Months of heated debates between Republican presidential candidate Donald Trump and Democratic presidential candidate Hillary Clinton will come to a head on Tuesday, November 8, when the nation will choose one or the other to be the next president.
Neither candidate has said much about housing policy; during the first debate between the two in late September, Clinton resurrected a charge she made against Trump earlier this year: “Donald was one of the people who rooted for the housing crisis. He said, back in 2006, ‘Gee, I hope it does collapse, because then I can go in andBUYsome and make some money.’ Well, it did collapse.”
Trump responded to the accusation by saying, “That’s called business, by the way.”
While Clinton has not spoken explicitly about housing policy, her choice of Gene Sperling as one of her top economic advisors may indicate which way she wants to go. Sperling was the co-author of a white paper for the Urban Institute earlier this year that proposed replacing Fannie Mae and Freddie Mac with a private corporation.
Trump told an audience at the National Association of Home Builders’ Midyear Meeting in Miami earlier this year that overregulation has hurt the economy, and if elected he plans to issue a moratorium on agency regulation. He has stated at timesDURING his campaign that he would like to eliminate Dodd-Frank in particular.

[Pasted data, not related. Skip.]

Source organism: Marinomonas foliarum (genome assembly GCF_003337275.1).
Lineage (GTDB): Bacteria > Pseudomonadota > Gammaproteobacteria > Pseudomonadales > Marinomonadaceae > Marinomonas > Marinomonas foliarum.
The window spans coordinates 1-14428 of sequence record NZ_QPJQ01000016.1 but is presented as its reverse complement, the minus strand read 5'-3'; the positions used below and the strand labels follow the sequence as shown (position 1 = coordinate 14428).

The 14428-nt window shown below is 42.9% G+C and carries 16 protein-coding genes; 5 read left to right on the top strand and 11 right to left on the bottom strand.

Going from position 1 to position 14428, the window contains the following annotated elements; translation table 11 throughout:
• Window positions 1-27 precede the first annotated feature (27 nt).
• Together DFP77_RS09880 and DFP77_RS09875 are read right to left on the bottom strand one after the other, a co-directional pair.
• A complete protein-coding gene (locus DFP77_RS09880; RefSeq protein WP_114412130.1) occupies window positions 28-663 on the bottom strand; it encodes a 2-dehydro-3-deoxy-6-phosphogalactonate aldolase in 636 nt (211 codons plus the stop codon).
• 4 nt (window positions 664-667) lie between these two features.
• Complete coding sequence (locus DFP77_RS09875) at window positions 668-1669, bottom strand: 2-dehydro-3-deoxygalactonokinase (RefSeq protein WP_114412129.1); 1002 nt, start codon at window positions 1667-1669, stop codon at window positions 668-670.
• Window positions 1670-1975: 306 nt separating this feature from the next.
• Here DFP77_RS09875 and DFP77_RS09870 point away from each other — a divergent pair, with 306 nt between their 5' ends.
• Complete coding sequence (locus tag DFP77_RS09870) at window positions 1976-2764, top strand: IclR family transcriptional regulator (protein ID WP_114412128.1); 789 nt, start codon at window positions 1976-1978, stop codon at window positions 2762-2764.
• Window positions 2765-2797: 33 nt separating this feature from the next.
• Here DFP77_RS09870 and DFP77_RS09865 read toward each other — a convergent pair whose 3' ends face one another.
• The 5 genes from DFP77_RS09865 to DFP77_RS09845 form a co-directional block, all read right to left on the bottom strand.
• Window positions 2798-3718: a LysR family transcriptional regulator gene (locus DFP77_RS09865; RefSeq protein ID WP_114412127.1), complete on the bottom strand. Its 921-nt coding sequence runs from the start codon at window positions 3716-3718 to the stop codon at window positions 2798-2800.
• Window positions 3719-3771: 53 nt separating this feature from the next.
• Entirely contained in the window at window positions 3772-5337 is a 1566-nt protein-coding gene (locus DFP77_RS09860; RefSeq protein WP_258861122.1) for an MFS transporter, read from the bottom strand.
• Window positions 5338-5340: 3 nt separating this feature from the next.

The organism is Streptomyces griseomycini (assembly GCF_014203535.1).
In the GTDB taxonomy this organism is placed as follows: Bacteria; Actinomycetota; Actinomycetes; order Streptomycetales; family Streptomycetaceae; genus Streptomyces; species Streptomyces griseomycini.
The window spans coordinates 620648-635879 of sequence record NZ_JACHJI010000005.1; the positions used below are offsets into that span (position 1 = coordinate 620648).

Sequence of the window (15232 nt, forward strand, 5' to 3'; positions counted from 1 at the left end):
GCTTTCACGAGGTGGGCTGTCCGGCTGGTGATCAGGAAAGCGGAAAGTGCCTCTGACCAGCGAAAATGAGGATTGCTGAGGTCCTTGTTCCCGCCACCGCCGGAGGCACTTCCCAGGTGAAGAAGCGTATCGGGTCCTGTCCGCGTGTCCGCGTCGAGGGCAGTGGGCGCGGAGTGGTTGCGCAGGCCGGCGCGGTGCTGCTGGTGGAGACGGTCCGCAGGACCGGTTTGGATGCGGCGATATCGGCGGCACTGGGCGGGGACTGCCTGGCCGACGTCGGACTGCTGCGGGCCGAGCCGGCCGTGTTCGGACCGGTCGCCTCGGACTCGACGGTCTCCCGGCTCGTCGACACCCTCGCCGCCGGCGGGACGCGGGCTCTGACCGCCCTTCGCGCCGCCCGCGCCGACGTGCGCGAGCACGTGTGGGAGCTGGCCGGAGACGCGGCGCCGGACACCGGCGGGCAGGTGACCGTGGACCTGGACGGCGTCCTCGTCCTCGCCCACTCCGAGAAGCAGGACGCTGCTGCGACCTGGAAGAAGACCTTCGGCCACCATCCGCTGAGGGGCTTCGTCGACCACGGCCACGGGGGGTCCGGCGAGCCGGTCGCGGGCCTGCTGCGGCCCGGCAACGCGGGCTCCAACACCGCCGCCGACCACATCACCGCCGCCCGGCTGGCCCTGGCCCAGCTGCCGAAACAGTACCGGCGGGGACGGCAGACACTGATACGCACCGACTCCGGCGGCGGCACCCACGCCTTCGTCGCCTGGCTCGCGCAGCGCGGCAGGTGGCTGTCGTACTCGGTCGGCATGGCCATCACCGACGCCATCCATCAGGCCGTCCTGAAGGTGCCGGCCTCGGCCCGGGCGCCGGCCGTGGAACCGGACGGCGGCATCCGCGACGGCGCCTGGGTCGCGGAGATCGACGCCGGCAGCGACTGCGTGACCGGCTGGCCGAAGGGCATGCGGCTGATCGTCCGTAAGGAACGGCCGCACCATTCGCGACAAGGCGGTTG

Furthermore, Trump has stated that he plans to discontinue funding of at least some government housing programs and work to ease the current regulatory framework if elected. He has specifically alluded to the possibility of eliminating The U.S. Department of Housing and Urban Development.
Clinton shared via her website that she plans to “reduce barriers to lending in underserved communities,” and SUPPORT HOUSING counseling programs.” She has also noted that if elected she will “provide the resources necessary to overcome blight, giving communities a chance to rebuild and renew with new businesses, new homeowners, and new hope.”
Quicken Loans will release its Home Price Perception Index (HPPI) and Home Value Index (HVI) for October on Tuesday, November 8. In September, values were 1.26 percent less than what homeowners estimated, down from the 1.56 percent gap in August.
Quicken’s home value index for September found that home values dropped 0.28 percent from August to September, but increased by a robust 7.78 percent since September 2015. The drop in values comes after four straight months of increases.
“This small decrease in home values is not a signal of a turning tide, it just shows the volatility that can come with changing seasons,” said QuickenLOANS chief economist Bob Walters. “As the summer came to a close, the intense competition for available homes began to abate and home values dipped as a result. It’s important to focus on the annual picture. The strong yearly growth negates monthly changes and shows we are moving in the right direction.”